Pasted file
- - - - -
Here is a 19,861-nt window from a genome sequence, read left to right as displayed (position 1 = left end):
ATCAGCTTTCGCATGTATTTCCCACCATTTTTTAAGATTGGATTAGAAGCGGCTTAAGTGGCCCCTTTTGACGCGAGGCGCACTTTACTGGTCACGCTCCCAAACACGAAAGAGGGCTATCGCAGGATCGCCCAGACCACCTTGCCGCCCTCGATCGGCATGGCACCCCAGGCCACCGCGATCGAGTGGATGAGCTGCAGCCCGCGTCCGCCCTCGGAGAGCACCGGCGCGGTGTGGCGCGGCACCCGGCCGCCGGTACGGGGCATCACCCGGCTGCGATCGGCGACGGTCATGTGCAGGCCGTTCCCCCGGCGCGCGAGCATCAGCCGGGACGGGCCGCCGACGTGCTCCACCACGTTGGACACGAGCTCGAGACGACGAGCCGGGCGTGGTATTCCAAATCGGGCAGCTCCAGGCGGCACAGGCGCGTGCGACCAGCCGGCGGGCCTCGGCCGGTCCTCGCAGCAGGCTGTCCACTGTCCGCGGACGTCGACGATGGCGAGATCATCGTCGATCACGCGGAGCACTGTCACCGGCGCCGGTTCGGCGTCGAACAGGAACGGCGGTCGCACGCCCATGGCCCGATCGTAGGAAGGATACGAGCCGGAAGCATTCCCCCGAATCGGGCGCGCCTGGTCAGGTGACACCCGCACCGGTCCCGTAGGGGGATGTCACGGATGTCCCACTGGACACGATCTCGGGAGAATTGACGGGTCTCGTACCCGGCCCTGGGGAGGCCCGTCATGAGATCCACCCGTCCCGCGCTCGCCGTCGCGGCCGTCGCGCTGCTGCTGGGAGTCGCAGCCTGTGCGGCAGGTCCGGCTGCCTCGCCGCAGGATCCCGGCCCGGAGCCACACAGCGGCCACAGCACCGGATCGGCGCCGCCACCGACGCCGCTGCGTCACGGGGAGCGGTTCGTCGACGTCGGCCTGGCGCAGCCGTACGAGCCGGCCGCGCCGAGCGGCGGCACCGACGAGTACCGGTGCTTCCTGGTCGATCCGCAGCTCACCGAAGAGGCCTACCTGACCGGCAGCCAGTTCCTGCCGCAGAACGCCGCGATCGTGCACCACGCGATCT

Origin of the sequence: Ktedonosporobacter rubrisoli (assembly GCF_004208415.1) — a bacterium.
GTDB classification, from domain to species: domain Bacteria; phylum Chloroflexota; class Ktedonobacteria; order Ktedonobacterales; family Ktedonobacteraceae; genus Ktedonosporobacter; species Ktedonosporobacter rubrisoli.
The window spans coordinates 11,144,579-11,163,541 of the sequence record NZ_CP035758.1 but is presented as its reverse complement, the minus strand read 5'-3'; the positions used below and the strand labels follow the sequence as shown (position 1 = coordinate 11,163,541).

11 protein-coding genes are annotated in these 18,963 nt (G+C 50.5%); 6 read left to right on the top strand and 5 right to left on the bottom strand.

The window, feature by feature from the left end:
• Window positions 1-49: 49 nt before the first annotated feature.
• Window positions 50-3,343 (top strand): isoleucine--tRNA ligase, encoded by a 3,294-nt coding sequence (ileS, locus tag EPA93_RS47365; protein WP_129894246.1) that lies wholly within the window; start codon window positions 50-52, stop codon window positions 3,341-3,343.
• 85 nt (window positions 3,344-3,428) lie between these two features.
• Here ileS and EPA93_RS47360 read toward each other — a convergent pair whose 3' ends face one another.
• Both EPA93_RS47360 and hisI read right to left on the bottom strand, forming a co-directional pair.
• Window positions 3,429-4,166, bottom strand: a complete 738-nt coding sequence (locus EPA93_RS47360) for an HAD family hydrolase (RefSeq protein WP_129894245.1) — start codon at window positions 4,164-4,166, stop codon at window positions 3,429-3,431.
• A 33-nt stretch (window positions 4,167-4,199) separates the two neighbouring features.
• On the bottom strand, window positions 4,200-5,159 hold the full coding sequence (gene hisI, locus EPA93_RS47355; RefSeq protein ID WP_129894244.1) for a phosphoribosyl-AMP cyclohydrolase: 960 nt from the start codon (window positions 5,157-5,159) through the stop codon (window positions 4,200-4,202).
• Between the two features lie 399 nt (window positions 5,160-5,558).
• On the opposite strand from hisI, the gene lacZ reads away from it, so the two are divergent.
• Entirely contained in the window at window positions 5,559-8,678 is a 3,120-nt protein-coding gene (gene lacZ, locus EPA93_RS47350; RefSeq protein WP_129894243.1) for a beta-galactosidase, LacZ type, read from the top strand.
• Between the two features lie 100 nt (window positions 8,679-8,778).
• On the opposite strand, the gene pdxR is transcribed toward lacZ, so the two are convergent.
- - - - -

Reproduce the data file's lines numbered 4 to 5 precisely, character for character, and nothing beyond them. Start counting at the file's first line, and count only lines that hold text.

GTDB classification, from domain to species: domain Bacteria; phylum Chloroflexota; class Ktedonobacteria; order Ktedonobacterales; family Ktedonobacteraceae; genus Ktedonosporobacter; species Ktedonosporobacter rubrisoli.
The window spans coordinates 11,144,579-11,163,541 of the sequence record NZ_CP035758.1 but is presented as its reverse complement, the minus strand read 5'-3'; the positions used below and the strand labels follow the sequence as shown (position 1 = coordinate 11,163,541).